|High temps mean high utility bills during hot, dry summer|
|Written by Darci Tomky|
If City of Holyoke residents were surprised by their utility bill for the month of July, they were certainly not alone.
Many people have grumbled about their utility costs, but it should have been expected due to the hot, dry weather Holyoke has been experiencing this summer. Holyoke recorded seven days at 100 degrees or more followed up by a whopping 11 days in July.
It’s no wonder residents saw an increase in their utility bills.
“It’s higher, but not horrendously higher,” said city superintendent Mark Brown, comparing the electric usage this July to July of last year.
He said as the temperatures rise, they watch their loads rise as well, but he added it’s not causing the city any grief because they can handle the increase. The system capacity is not a problem.
Residents are experiencing a rise in costs because they are using more electricity, but Brown said that just because Holyoke’s total usage is much higher, that doesn’t mean the peak demand had that much of an increase.
He used the analogy of a garden hose. The amount of gallons running through the hose per minute does not change, but the total amount of gallons of water used in a day increases.
In addition to the high use of air conditioners this summer, the water usage for watering lawns is also way up from last year. “The two wells are running so much more than they ever did,” said Brown.
He said in the past Holyoke tried water rationing, but residents ended up using more water than they normally would since they knew they could only water on certain days, so that might not always be the best plan.
Holyoke received around one inch of rain in June, with just over two and a half inches in July.
Brown advised residents to cut down on their utilities as much as possible in order to cut down on their bills.
He is excited for the approaching fall season, which will mean a decrease in temperatures, and, like everyone else, Brown is always hoping for more rain.
Cool ideas to beat the heat and save money
Just because it’s summer doesn’t mean the air condition needs to run 24/7. Try these ideas to stay cool and save a little money on the next utility bill.
—Use a fan to circulate air. If a cool breeze isn’t making it indoors, use a fan do draw in air from outside. If hot air is trapped inside, use a fan in the opposite direction to draw warm air out. Also, consider installing ceiling fans to help air circulate throughout larger rooms.
—Draw the curtains or blinds to minimize the amount of heat that will build up due to sunlight. Cover south- and west-facing windows with black-out curtains to minimize heat gain from the sun.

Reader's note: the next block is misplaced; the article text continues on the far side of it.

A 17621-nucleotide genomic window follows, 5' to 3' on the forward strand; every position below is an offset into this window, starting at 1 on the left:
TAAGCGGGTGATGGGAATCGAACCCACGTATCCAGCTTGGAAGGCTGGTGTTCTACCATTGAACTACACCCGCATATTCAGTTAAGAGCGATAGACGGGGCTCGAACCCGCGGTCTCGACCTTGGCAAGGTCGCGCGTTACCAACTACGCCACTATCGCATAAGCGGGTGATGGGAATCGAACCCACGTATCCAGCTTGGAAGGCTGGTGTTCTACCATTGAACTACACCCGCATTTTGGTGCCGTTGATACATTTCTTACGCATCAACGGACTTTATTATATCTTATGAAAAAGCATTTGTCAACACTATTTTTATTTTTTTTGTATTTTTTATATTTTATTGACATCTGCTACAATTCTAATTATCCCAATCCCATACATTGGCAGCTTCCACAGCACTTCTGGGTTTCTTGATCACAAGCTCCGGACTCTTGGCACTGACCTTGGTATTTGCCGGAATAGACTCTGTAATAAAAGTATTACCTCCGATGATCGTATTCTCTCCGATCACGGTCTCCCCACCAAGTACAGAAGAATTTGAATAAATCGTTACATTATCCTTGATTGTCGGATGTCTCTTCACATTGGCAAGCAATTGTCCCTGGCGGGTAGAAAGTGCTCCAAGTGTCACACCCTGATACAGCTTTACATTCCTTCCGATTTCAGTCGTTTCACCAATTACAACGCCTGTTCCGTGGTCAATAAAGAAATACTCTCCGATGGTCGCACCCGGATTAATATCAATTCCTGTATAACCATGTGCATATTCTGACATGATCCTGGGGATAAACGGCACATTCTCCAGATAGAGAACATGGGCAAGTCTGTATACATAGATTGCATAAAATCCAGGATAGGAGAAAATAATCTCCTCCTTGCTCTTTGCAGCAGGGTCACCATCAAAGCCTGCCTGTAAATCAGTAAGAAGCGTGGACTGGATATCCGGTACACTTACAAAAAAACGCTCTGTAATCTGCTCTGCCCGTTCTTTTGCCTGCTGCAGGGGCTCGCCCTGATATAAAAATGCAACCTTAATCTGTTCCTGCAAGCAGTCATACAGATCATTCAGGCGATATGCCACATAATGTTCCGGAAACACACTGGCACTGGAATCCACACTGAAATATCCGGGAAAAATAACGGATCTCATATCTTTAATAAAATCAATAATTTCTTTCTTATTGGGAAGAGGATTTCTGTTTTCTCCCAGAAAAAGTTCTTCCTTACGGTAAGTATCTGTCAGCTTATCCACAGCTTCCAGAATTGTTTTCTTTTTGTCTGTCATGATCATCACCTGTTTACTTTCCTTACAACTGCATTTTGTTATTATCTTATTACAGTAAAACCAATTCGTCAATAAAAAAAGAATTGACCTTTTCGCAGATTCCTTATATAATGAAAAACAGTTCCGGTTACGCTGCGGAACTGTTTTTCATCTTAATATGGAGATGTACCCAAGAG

—Protect the home with features like awnings and shade trees on the south- and west-facing windows.
—Keep windows closed during hot days, and open them up at night when the temperature has cooled off.
—Move to a lower level of the home where it tends to be cooler since heat rises.
—Wear natural fabrics like cotton and linen to keep cool. Light-colored clothing will reflect the sun’s rays. Dark clothing will absorb the heat.
—Spend time in a sprinkler, pool or other source of water.
—Fill up the bathtub with cool water and take a dip or take a cold shower.
—Wet a shirt or a bandana and wear it. The combination of the wet item of clothing and a slight breeze can cool people down quickly.
—Use a water bottle mister and a fan to provide a cooling sensation.
—Feeling hot when trying to sleep can lead to a restless night. Chill a pillowcase in the freezer and sleep on the cool surface. The body radiates heat from the hands, feet, face and ears, so cooling any of these with chilled washcloths will efficiently cool the body.
—Use food to help cool down the body. Many people in warmer climates eat spicy foods. These foods can cause them to perspire more and thus cool down faster. If spicy doesn’t sound appealing, go for cold foods, such as ices, ice cream and cold fruit.
—Always drink plenty of cold beverages that are free of alcohol, sodium and caffeine.
—Peppermint has a cooling sensation. Peppermint oil on your skin or menthol products can also help people feel cooler.
—Slice a thin piece of cold cucumber and stick it in the middle of the forehead. This starts to work immediately.
—Make sure when the air conditioner is running, it is running properly and efficiently. Clean or replace the filters regularly, and consider using a programmable thermostat.
Holyoke Enterprise Aug. 9, 2012